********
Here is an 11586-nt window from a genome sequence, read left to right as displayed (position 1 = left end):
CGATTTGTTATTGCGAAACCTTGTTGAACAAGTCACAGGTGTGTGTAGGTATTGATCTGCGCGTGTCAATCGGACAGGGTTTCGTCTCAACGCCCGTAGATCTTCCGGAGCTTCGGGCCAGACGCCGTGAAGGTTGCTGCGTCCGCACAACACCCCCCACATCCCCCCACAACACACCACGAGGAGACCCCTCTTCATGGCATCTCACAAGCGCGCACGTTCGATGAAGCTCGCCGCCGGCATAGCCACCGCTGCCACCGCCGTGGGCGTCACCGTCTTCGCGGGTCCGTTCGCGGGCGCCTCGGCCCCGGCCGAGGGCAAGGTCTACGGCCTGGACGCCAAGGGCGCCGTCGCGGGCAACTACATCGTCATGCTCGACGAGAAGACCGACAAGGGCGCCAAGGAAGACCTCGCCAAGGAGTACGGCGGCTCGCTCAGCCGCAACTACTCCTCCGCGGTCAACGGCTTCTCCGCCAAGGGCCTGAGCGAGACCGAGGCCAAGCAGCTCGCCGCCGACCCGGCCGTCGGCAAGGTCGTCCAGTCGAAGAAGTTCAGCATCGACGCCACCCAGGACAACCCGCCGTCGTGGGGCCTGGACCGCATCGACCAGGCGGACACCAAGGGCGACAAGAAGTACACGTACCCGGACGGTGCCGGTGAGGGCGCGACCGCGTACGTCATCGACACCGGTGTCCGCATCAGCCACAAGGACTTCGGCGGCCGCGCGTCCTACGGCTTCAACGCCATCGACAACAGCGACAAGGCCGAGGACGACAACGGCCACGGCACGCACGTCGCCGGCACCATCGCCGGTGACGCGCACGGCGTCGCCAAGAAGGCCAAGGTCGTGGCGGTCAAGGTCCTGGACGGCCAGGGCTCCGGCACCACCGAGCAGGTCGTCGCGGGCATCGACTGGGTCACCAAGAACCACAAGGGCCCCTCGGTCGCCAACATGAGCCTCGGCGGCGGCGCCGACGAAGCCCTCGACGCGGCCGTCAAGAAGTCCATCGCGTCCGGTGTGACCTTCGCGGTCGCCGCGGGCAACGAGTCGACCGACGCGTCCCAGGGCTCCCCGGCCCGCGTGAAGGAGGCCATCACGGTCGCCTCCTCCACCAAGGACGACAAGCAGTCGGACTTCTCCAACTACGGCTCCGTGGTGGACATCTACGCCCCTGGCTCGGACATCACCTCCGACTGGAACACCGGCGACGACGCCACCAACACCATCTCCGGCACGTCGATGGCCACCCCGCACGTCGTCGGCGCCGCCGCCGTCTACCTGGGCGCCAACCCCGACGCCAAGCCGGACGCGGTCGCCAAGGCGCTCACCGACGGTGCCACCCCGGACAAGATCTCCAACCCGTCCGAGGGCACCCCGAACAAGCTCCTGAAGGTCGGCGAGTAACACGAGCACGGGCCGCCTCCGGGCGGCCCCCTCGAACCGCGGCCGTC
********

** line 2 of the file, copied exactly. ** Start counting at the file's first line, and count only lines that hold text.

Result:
CGATTTGTTATTGCGAAACCTTGTTGAACAAGTCACAGGTGTGTGTAGGTATTGATCTGCGCGTGTCAATCGGACAGGGTTTCGTCTCAACGCCCGTAGATCTTCCGGAGCTTCGGGCCAGACGCCGTGAAGGTTGCTGCGTCCGCACAACACCCCCCACATCCCCCCACAACACACCACGAGGAGACCCCTCTTCATGGCATCTCACAAGCGCGCACGTTCGATGAAGCTCGCCGCCGGCATAGCCACCGCTGCCACCGCCGTGGGCGTCACCGTCTTCGCGGGTCCGTTCGCGGGCGCCTCGGCCCCGGCCGAGGGCAAGGTCTACGGCCTGGACGCCAAGGGCGCCGTCGCGGGCAACTACATCGTCATGCTCGACGAGAAGACCGACAAGGGCGCCAAGGAAGACCTCGCCAAGGAGTACGGCGGCTCGCTCAGCCGCAACTACTCCTCCGCGGTCAACGGCTTCTCCGCCAAGGGCCTGAGCGAGACCGAGGCCAAGCAGCTCGCCGCCGACCCGGCCGTCGGCAAGGTCGTCCAGTCGAAGAAGTTCAGCATCGACGCCACCCAGGACAACCCGCCGTCGTGGGGCCTGGACCGCATCGACCAGGCGGACACCAAGGGCGACAAGAAGTACACGTACCCGGACGGTGCCGGTGAGGGCGCGACCGCGTACGTCATCGACACCGGTGTCCGCATCAGCCACAAGGACTTCGGCGGCCGCGCGTCCTACGGCTTCAACGCCATCGACAACAGCGACAAGGCCGAGGACGACAACGGCCACGGCACGCACGTCGCCGGCACCATCGCCGGTGACGCGCACGGCGTCGCCAAGAAGGCCAAGGTCGTGGCGGTCAAGGTCCTGGACGGCCAGGGCTCCGGCACCACCGAGCAGGTCGTCGCGGGCATCGACTGGGTCACCAAGAACCACAAGGGCCCCTCGGTCGCCAACATGAGCCTCGGCGGCGGCGCCGACGAAGCCCTCGACGCGGCCGTCAAGAAGTCCATCGCGTCCGGTGTGACCTTCGCGGTCGCCGCGGGCAACGAGTCGACCGACGCGTCCCAGGGCTCCCCGGCCCGCGTGAAGGAGGCCATCACGGTCGCCTCCTCCACCAAGGACGACAAGCAGTCGGACTTCTCCAACTACGGCTCCGTGGTGGACATCTACGCCCCTGGCTCGGACATCACCTCCGACTGGAACACCGGCGACGACGCCACCAACACCATCTCCGGCACGTCGATGGCCACCCCGCACGTCGTCGGCGCCGCCGCCGTCTACCTGGGCGCCAACCCCGACGCCAAGCCGGACGCGGTCGCCAAGGCGCTCACCGACGGTGCCACCCCGGACAAGATCTCCAACCCGTCCGAGGGCACCCCGAACAAGCTCCTGAAGGTCGGCGAGTAACACGAGCACGGGCCGCCTCCGGGCGGCCCCCTCGAACCGCGGCCGTC